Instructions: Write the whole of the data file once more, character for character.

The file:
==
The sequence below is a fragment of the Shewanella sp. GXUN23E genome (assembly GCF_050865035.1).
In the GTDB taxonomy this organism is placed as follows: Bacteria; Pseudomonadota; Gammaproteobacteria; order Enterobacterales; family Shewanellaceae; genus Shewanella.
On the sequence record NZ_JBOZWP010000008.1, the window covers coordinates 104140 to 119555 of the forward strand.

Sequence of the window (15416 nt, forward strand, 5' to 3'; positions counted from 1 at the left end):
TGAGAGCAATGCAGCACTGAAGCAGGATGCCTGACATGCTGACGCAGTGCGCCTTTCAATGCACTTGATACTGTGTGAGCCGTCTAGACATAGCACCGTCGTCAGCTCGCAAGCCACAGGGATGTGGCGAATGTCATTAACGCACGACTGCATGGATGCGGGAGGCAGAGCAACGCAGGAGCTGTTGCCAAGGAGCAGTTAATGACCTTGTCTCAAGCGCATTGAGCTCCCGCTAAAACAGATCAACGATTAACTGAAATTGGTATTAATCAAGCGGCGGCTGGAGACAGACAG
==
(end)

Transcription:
The sequence below is a fragment of the Shewanella sp. GXUN23E genome (assembly GCF_050865035.1).
In the GTDB taxonomy this organism is placed as follows: Bacteria; Pseudomonadota; Gammaproteobacteria; order Enterobacterales; family Shewanellaceae; genus Shewanella.
On the sequence record NZ_JBOZWP010000008.1, the window covers coordinates 104140 to 119555 of the forward strand.

Sequence of the window (15416 nt, forward strand, 5' to 3'; positions counted from 1 at the left end):
TGAGAGCAATGCAGCACTGAAGCAGGATGCCTGACATGCTGACGCAGTGCGCCTTTCAATGCACTTGATACTGTGTGAGCCGTCTAGACATAGCACCGTCGTCAGCTCGCAAGCCACAGGGATGTGGCGAATGTCATTAACGCACGACTGCATGGATGCGGGAGGCAGAGCAACGCAGGAGCTGTTGCCAAGGAGCAGTTAATGACCTTGTCTCAAGCGCATTGAGCTCCCGCTAAAACAGATCAACGATTAACTGAAATTGGTATTAATCAAGCGGCGGCTGGAGACAGACAG